Senators: Water Is a National Security Issue; Key to Foreign Assistance Reform
ECSP Director Dabelko Praises Historic Week in Washington for Water
MARCH 2009—"Water access is no longer simply a global health and development issue; it is a mortal and long-term threat that is increasingly becoming a national security issue," said Senator Richard Durbin at a March 17, 2009, event introducing the Paul Simon Water for the World Act of 2009. If passed, the act would designate a high-level representative on water within the State Department and establishes a new "Office of Water" at USAID.
The next day, former Senator William H. Frist and Coca-Cola Chairman E. Neville Isdell joined the CSIS Global Strategy Institute to launch the "Declaration on U.S. Policy and the Global Challenge of Water," which emphasizes the centrality of water to U.S. interests and calls for the United States to play a stronger role in addressing water as one of the most important, strategic challenges of our time.
"The United States must lead. If we focused on water as a priority instrument for Washington's engagement with the rest of the world, it would enable policymakers to achieve a range of all our foreign policy goals in an integrated, efficient fashion," said Frist. "Water must be integrated as a key element moving forward" in foreign assistance reform.
"I congratulate Senators Durbin and Frist, along with their partner organizations, for making this a truly notable week in the history of water in U.S. foreign assistance," said ECSP Director Geoff Dabelko.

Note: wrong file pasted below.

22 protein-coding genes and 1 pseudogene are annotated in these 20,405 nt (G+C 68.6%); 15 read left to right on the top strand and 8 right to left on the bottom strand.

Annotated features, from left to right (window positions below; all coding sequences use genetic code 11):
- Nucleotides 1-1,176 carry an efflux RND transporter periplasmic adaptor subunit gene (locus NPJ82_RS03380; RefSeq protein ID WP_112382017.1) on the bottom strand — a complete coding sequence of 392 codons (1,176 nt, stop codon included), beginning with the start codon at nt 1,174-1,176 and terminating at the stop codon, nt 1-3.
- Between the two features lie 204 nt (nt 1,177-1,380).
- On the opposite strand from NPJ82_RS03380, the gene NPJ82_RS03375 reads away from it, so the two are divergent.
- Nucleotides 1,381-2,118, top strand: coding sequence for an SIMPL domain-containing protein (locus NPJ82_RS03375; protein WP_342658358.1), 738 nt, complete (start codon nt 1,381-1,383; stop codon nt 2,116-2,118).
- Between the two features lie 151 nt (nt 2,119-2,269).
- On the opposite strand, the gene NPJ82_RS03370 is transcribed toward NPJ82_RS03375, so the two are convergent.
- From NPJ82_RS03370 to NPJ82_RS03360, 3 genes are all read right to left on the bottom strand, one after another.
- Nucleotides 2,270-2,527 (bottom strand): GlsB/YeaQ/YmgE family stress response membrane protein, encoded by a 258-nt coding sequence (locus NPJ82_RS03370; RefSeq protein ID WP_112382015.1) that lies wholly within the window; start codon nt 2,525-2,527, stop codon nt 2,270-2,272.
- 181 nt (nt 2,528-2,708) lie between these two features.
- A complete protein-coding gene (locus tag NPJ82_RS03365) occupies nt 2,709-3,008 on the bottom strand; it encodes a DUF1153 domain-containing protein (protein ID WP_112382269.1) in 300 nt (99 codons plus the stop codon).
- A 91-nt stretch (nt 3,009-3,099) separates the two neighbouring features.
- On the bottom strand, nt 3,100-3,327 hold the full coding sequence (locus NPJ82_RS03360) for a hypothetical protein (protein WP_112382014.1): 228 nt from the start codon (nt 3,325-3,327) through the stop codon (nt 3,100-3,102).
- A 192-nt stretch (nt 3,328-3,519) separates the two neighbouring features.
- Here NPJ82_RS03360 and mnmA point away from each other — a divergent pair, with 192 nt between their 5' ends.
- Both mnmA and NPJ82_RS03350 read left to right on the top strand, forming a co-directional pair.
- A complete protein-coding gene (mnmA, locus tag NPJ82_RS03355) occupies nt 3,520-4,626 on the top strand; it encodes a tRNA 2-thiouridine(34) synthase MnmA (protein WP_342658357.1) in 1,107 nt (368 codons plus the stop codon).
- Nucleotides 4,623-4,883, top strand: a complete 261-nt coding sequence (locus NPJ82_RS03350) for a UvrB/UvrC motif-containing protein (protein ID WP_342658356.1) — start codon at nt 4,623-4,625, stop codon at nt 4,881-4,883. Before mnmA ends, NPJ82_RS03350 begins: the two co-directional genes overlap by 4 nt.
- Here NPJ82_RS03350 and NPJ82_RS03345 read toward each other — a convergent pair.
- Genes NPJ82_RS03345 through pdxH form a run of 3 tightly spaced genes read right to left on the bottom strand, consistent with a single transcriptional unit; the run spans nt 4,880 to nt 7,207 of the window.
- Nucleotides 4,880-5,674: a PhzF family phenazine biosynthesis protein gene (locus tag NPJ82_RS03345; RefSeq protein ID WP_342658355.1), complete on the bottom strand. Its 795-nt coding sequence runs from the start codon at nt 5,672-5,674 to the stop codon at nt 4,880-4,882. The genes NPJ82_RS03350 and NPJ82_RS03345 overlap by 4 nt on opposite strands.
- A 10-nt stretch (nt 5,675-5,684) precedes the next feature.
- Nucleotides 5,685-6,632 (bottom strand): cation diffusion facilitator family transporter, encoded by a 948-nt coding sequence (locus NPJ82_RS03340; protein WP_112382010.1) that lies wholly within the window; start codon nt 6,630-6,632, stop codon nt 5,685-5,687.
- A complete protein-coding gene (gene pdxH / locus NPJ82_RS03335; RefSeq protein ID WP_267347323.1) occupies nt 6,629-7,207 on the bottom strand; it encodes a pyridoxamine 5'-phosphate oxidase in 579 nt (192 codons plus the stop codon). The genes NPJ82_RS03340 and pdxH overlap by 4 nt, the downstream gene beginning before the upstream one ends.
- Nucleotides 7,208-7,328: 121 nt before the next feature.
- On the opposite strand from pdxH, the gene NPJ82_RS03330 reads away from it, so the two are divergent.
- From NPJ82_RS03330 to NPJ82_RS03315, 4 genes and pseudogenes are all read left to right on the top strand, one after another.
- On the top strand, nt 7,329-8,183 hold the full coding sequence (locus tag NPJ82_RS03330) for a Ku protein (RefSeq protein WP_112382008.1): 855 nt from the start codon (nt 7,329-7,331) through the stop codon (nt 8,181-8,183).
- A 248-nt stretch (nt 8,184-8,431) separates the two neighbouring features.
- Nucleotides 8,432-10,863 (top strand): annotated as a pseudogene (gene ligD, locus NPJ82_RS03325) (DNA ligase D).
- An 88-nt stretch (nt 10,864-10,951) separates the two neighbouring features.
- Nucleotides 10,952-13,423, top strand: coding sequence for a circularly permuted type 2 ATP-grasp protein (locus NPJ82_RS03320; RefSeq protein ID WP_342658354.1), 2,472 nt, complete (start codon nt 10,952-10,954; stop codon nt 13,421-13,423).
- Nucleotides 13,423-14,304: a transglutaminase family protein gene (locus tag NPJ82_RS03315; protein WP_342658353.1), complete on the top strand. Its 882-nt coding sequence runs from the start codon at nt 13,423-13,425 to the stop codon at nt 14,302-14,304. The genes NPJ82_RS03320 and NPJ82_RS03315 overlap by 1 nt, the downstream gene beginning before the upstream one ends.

Recently, Dabelko urged an audience at The Johns Hopkins University's School of Advanced International Studies' Year of Water to "take the broad view of water." He and Aaron Salzberg, head of the Interagency Working Group on Water at the U.S. Department of State, asserted that the next challenge is to broaden the view of water beyond human health to education, agriculture, poverty, ecosystem services, culture, and security.
The Water for the World Act of 2009 scales up a commitment from the earlier Paul Simon Water for the Poor Act of 2005, which has had notable success in focusing U.S. aid on water-related assistance. From 2007-2008, for instance, the U.S. helped provide 2 million people with access to an improved source of drinking water and more than 1.5 million people to improved sanitation. The 2009 act will seek to provide "100 million people around the world with sustainable access to clean water and sanitation by 2015," said Durbin.